Classical considerations of the stability of amorphous networks have sensibly concluded that a network should weaken when mechanical constraints are removed. In covalently-bonded glass networks, this weakening is evidenced by the "fragility" and, in many cases, the fragility increases as the density of covalent bonds decreases. However, covalent glasses that possess substantial intermediate range order (IRO) exhibit an increase of fragility with increasing bond density - a paradoxical weakening in spite of the addition of reinforcing constraints. Here we resolve this paradox by suggesting that such IRO-containing networks require a renormalization. A coarse-graining of IRO structural units is proposed that permits a network to effectively weaken despite increases in the overall density of bonds. Through this coarse-graining approach, we demonstrate the emergence of a universal dependence of fragility on network connectivity that is well obeyed by more than 75 distinct network-forming glasses including chalcogenides, borates, germanates, phosphates and aluminophosphates.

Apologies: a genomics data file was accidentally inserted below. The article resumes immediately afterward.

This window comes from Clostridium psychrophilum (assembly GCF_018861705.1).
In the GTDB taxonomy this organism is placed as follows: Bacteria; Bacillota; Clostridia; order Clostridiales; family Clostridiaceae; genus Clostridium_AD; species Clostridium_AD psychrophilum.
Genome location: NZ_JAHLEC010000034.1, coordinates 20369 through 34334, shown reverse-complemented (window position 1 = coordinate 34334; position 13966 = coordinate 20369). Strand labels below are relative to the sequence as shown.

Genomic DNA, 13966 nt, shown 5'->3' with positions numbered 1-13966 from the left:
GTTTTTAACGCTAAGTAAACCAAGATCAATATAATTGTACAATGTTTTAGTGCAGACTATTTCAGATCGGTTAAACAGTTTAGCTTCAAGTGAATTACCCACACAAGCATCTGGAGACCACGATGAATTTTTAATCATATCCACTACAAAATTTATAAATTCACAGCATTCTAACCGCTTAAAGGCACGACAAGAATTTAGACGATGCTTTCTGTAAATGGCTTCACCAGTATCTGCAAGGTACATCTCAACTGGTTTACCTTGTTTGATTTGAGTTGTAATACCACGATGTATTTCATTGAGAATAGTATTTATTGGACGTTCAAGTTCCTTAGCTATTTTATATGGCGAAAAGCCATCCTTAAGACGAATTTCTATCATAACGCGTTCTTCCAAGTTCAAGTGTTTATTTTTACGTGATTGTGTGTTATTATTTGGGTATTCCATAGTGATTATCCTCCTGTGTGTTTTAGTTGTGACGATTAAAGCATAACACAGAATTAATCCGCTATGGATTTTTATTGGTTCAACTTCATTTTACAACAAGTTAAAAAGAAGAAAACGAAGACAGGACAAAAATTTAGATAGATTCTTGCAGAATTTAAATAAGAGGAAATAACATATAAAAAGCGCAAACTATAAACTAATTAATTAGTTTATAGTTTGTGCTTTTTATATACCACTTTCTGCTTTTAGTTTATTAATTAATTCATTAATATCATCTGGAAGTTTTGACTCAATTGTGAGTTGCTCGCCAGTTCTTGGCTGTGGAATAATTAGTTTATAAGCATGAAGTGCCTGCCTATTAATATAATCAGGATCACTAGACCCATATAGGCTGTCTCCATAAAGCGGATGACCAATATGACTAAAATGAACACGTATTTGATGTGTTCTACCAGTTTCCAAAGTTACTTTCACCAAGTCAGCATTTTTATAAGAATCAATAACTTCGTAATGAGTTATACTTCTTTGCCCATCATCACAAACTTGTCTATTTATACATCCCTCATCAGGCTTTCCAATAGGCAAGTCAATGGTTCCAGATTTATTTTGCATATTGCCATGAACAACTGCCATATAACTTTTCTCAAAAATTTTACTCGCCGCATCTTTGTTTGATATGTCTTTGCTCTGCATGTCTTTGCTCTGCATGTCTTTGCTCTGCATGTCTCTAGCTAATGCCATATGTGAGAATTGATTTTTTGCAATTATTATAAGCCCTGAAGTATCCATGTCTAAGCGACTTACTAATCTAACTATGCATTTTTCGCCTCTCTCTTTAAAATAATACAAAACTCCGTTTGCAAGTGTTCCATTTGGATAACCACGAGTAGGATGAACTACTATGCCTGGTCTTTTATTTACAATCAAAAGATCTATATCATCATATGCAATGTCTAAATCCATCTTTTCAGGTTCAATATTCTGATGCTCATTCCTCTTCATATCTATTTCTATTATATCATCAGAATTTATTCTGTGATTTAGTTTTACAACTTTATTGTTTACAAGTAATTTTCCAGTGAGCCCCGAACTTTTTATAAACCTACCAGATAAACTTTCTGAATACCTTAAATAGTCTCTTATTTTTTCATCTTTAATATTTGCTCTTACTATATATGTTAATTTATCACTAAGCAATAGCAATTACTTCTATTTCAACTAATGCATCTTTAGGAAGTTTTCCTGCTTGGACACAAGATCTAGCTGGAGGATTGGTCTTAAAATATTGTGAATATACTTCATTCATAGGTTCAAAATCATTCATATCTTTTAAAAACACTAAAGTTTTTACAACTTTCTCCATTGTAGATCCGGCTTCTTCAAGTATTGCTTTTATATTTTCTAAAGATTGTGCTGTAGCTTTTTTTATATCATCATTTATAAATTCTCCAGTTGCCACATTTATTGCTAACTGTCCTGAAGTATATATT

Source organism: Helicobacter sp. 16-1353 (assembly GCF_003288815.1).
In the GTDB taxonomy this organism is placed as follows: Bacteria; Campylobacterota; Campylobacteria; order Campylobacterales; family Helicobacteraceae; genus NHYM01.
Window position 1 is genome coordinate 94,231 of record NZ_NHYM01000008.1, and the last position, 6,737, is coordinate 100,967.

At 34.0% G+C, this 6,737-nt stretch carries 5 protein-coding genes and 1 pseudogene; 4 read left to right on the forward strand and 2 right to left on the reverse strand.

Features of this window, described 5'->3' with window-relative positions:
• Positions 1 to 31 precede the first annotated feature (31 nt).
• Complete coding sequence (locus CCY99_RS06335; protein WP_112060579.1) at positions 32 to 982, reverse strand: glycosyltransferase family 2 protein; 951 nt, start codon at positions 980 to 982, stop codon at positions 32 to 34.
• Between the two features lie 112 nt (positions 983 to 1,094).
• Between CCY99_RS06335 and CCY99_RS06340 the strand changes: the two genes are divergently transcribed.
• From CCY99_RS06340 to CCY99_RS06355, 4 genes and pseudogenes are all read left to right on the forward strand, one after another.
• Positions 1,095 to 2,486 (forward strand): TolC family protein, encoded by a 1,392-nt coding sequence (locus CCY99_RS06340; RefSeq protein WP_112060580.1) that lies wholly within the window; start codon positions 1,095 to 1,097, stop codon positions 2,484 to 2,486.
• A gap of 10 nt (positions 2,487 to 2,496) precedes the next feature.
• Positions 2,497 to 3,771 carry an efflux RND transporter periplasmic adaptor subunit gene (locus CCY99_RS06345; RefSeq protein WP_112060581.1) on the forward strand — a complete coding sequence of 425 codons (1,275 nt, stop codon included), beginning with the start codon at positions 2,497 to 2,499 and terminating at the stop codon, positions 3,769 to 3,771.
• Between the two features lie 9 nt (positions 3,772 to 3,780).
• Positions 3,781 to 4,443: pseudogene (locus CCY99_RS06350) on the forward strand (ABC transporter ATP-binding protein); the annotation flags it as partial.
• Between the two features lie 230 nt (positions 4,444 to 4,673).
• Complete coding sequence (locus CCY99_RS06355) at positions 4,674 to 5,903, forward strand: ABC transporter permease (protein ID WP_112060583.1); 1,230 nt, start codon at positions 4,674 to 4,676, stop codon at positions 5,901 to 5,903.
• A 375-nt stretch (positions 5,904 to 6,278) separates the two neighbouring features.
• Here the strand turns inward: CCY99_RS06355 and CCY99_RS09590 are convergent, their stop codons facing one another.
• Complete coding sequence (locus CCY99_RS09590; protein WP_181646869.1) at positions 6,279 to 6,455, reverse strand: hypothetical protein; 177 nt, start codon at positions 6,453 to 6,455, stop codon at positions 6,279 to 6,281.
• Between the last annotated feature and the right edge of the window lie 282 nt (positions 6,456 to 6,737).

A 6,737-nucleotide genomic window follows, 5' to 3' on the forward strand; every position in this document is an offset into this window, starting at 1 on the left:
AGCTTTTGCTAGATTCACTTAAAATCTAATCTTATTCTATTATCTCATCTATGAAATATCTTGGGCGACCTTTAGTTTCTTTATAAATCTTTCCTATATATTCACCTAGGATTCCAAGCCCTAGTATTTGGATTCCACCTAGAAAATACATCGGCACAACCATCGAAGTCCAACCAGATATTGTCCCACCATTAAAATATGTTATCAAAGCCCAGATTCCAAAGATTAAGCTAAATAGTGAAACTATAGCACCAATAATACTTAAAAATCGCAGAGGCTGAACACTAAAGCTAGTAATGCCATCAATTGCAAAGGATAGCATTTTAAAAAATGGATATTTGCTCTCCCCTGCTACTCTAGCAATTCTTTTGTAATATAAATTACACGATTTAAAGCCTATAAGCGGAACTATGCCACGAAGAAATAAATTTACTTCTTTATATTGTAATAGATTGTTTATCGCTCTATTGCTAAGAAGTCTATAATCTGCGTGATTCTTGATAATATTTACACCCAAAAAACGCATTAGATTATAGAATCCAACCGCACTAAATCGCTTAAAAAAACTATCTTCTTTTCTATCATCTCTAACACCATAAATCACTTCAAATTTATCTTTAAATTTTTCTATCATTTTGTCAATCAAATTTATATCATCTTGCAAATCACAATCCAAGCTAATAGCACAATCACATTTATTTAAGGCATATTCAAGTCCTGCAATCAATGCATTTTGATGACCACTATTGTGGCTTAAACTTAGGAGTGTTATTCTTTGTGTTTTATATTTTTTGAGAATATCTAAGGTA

All Science Journal Classification (ASJC) codes
- Electronic, Optical and Magnetic Materials
- Ceramics and Composites
- Condensed Matter Physics
- Materials Chemistry